The way out of Haiti's grinding poverty is not rocket science. Ranking countries according to: (1) whether they are more or less free market, (2) per capita income, and (3) ranking in International Amnesty's human rights protection index, we would find that those nations with a larger free market sector tend also to be those with the higher income and greater human rights protections.

Haitian President Rene Preval is not enthusiastic about free markets; his heroes are none other than the hemisphere's two brutal communist tyrants: Venezuela's Hugo Chavez and Cuba's Fidel Castro.

Haiti's disaster demands immediate Western assistance but it's only the Haitian people who can relieve themselves of the deeper tragedy of self-inflicted poverty.

Walter E. Williams is a professor of economics at George Mason University in Fairfax, Virginia. He has authored more than 150 publications, including many in scholarly journals, and has frequently given expert testimony before Congressional committees on public policy issues ranging from labor policy to taxation and spending.

6 comments from readers  

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You forgot to mention Former "Beloved" President Aristide's calls for an international embargo against his own country. If that's not corruption, I don't know what is.
Thanks for your article. I'd also add that the "USA" cheers for our American soldiers bringing relief will most likely fade after the crisis. The silence of stagnation and corruption will return unless world opinion is brought to bare on long overdue progress.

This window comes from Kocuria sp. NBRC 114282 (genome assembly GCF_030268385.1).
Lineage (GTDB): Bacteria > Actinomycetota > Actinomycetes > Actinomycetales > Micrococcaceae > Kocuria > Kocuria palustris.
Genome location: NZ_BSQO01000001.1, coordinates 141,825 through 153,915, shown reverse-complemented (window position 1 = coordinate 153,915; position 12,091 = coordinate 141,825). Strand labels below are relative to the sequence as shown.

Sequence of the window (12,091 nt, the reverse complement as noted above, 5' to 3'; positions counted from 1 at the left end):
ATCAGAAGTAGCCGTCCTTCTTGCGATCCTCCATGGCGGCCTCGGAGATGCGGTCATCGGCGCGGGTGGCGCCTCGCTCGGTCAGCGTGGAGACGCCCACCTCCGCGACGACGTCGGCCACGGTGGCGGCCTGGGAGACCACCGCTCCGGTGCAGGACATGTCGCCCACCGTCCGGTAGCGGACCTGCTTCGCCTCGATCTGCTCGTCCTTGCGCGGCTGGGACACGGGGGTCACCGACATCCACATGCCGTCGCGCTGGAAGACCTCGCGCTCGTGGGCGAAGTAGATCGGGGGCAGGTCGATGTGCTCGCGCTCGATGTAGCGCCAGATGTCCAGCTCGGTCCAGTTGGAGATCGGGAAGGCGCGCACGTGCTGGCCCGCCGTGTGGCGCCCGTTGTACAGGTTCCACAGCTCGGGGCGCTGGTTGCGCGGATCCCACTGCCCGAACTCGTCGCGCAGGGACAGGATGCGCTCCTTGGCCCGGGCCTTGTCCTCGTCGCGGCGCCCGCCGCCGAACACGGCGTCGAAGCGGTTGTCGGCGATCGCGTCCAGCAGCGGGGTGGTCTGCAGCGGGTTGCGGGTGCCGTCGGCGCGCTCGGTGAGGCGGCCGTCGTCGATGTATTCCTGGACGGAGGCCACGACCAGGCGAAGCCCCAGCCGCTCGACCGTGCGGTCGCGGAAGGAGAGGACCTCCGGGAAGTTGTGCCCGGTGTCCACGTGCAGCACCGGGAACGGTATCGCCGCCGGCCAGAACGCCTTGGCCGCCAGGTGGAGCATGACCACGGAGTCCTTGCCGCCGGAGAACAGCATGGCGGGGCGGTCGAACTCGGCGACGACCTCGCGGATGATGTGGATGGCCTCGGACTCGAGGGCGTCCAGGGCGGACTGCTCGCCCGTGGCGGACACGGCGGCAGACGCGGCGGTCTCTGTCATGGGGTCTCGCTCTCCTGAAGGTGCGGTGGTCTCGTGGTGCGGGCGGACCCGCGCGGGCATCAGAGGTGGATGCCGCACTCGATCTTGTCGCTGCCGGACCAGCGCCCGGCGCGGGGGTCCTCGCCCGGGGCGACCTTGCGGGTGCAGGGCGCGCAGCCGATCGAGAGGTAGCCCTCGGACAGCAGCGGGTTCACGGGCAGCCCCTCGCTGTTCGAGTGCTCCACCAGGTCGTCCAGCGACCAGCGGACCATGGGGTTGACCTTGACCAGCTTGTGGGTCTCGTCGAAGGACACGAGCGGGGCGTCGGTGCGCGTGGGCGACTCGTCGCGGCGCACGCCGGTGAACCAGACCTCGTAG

Washington has already decided it's the taxpayers duty to give aid to another country whether we as individuals want to or not. It's just another case of robbing the worker to make the politician look good.
Third-world hellholes don't just happen.

The rot starts from the top down through empty promises of endless handouts for election/re-election, followed up with bribes to backers & cronies, manipulation and coercion of everyone else and "justice for hire"...

Yes, this describes Haiti, but also the direction in which America is heading, but nobody cares as long as it's altruistically disguised as "for the common good."
It's about time somebody said it! That so many people were killed or injured IS a direct result of their political system. In many ways this tragedy MAY become an opportunity to start over and make some significant changes there. The free nations of the world have to stop being politically correct and start telling the truth about why so many people tragically lost their lives.

Unless something drastic changes there - there will not be any rebuilding or change. What moron would invest there under the current system?

If 10,000 Christian Relief agencies could not make a difference its unlikely any other aid short of a complete dose of good ole capitalism will make a lifechanging difference.
So good to read Professor Williams' point-of-view on this topic. People everywhere need to read it.
I just want to add that I'm sick and tired of our military being used for "humanitarian" missions; I don't think giving aid after a natural disaster (whether or not compounded by pre-existing human factors) is the purpose for which our military was created. The defense of the United States is the only proper mission for our Armed Forces.
To post comments, please log in first. The Atlasphere is a social networking site for admirers of Ayn Rand's novels, most notably The Fountainhead and Atlas Shrugged. In addition to our online magazine, we offer a member directory and a dating service. If you share our enjoyment of Ayn Rand's novels, please sign up or log in to post comments.